Sunday, October 24, 2010

Publishing Tutorial Pt. 1: Researching Publishers and What to Submit

So with all my continued talk of my book and trying to get it published, I thought I should do a little overview of the process of sending it to publishers…you know, in the off chance someone out there may find the information helpful. There’s actually a lot that goes into submitting a project to a publisher, and while it’s a lot of work, it’s definitely worth while and a great learning experience. Since there’s so much info, I’m splitting it up into two posts. This will cover researching publishers/submitting your project, while the next will cover putting together your sample dummy book.

So, you’ve written and illustrated a book and you want to get it published… Before you submit your work to a publisher you have to have a publisher (or several) to actually submit it to. How do you go about this? Well, there are several avenues you can take. A couple of great resources I have found are the Children’s Writer’s and Illustrator’s Market (US-based) and Children’s Writers’ and Artists’ Yearbook (UK-based). Both have a selection of children’s book publishers (as well as other markets for children’s illustration) as well as tips on what publishers look for, and how to write for the children’s market. Each give a rundown on what kind of books each publisher publishes, such as fiction, non-fiction, novelty books, young adult, etc. Both are valuable books to have in your illustration library, plus they’re reasonably priced and available from Amazon. However, if you want that whole “try before you buy” thing you can always head to Borders or Barnes and Noble and have a look through while enjoying a half double decaf decaffeinated half-caf (with a twist of lemon).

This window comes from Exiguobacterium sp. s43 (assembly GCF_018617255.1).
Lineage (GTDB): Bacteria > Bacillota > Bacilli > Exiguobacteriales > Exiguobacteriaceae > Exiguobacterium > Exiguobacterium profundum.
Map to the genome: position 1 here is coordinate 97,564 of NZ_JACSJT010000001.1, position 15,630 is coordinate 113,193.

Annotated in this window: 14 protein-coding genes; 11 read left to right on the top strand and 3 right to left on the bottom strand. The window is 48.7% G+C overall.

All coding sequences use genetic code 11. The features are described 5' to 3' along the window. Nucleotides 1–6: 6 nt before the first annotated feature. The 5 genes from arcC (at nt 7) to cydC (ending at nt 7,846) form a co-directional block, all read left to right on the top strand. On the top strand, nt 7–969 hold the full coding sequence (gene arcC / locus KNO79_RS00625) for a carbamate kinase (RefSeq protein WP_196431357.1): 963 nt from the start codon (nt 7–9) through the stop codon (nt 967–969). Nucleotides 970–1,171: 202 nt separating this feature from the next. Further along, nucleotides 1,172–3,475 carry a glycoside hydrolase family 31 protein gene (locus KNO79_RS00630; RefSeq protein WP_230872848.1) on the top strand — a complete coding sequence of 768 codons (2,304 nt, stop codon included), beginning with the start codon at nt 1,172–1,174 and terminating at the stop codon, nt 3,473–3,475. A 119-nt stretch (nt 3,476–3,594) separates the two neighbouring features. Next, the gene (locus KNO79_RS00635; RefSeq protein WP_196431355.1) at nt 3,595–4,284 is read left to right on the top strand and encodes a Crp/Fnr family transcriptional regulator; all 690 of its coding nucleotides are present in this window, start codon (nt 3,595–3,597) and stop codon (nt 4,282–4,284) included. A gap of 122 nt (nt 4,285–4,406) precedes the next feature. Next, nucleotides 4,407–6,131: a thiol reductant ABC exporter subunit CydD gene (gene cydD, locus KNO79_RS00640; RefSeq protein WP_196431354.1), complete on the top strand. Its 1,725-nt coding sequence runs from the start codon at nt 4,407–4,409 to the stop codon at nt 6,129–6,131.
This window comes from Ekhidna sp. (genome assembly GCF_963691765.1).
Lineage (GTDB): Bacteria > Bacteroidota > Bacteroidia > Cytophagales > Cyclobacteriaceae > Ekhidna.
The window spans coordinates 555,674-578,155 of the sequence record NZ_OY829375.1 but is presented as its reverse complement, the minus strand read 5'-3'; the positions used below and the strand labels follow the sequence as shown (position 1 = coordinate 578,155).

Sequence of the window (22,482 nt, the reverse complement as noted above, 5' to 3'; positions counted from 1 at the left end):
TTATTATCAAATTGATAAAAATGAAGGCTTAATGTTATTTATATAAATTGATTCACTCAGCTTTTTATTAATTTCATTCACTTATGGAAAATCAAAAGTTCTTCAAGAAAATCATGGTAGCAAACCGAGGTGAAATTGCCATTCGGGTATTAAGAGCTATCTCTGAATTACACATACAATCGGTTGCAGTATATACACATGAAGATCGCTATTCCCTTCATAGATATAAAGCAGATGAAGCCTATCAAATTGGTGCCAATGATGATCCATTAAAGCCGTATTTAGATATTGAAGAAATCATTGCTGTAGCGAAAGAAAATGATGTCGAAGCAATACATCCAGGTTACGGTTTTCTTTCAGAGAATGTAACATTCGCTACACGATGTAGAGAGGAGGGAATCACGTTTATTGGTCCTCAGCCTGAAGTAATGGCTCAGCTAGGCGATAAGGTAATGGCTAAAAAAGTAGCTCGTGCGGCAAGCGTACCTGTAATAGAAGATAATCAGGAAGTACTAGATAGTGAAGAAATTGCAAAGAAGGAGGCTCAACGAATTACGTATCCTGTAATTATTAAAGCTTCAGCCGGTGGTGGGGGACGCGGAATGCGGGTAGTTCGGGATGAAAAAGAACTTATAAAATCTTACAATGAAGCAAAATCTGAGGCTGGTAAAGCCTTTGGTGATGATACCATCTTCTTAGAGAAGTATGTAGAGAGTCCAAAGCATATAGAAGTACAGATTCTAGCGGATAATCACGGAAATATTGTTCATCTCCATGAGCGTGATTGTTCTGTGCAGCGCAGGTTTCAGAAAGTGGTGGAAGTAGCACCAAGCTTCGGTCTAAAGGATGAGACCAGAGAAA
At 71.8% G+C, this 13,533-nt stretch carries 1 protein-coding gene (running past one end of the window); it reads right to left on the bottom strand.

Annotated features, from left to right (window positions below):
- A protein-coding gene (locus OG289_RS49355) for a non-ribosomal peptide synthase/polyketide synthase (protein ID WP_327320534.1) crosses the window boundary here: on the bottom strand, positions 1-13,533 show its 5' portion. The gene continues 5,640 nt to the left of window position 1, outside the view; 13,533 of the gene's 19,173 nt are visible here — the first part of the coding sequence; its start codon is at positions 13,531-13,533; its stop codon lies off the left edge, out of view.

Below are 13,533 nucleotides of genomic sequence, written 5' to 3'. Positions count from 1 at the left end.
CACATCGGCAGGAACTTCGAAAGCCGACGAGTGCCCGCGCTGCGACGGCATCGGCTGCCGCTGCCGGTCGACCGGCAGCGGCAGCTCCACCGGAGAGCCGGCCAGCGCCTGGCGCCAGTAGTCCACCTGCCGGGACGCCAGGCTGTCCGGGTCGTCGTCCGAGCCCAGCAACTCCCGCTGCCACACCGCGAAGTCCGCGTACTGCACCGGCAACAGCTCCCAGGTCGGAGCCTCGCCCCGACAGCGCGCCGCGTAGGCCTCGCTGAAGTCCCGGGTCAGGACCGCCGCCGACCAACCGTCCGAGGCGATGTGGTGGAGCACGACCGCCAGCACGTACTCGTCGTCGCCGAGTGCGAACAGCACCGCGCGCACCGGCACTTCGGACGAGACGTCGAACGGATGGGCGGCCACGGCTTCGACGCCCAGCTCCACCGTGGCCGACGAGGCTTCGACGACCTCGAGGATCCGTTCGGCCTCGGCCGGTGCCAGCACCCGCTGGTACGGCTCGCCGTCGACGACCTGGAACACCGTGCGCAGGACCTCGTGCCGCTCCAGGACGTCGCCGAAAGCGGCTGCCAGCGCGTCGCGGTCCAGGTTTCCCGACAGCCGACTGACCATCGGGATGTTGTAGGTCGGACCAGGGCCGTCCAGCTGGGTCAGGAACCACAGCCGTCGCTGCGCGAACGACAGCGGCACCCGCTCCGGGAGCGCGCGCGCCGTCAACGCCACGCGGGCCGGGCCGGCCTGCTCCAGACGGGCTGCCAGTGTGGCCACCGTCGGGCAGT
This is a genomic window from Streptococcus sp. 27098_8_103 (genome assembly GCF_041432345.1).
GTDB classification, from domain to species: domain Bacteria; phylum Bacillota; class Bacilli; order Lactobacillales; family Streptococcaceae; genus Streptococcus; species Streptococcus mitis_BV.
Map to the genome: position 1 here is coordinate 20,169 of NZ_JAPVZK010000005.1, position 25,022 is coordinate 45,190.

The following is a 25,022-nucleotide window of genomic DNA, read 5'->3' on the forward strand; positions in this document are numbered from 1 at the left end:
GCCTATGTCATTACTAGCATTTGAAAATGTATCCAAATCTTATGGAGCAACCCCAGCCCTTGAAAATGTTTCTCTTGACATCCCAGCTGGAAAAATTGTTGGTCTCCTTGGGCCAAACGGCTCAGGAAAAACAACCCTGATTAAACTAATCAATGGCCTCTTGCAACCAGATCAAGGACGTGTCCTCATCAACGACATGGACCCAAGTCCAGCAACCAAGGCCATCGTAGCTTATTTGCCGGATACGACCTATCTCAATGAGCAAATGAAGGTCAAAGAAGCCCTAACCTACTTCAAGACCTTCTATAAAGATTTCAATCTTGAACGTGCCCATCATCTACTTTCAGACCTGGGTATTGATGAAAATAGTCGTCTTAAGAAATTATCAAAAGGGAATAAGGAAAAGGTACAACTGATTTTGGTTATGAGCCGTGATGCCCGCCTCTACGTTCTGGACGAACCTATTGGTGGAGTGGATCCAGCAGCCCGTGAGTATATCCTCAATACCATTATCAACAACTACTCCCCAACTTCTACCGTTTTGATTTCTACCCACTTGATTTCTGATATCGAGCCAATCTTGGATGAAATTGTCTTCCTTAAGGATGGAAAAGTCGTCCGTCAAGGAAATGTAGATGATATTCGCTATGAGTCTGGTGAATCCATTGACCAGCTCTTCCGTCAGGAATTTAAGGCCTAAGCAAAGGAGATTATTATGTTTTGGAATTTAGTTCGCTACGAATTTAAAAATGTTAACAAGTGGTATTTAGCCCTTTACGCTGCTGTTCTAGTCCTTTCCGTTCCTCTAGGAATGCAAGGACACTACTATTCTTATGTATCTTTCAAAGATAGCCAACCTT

As you’re flipping through Market and/or Yearbook, look for publishers that would be interested in what you’re writing. For example, since my piece is a picture book for a younger audience, I wouldn’t send it to a publisher that only publishes education-based material. If you submit your work to a publisher that doesn’t publish your genre, it makes you look unprofessional--don’t waste your or the editor’s time. Just do your research. Another thing to look for in publishers are ones that are open to submissions. A lot of the big publishing houses do not accept unsolicited manuscripts or work that isn’t being submitted by a literary agent. Trust me, reading the phrase “we do not accept unsolicited submissions” will get to you, but just keep researching. There ARE publishers that love to get submissions from up and coming authors and illustrators, so don’t get caught up in the ones that won’t look at your book.

When you’ve come up with a list of publishers to submit to, it’s time to get your submission all together. You’ll want to write a cover letter outlining your book, the audience it’s best for, and your credentials as a writer/illustrator. It shouldn’t be more than a page, much like a cover letter you would submit to a potential employer. You’ll also want to include the manuscript of your book, and a dummy book to give the publisher an idea of the pacing and layout, as well as your illustration style (I’ll write more on the dummy book in my next post). If the publisher returns submissions (in the event they reject your submission), include a self addressed stamped envelope so you can get your dummy book back. Put everything in a nice, professional looking folder and package it so that it will arrive undamaged. I also recommend including a business card, promotional mailer, or both that the publisher can keep so they have your contact information on file. The presentation folders I have been using come with a space for you to put a business card on the front cover; I like them a lot because it means the publisher knows my name before opening the folder.

Once you’ve got all this together you’re ready to go! Pop it in the post and get ready to wait a minimum of 3 months for a response. Don’t be too surprised or disappointed if you get a rejection…it’s just the way the business works, and seemingly more so nowadays with the poor global economy. Just stick with it and give it your all…and good luck!

Up next I’ll have a post on putting together a dummy book using

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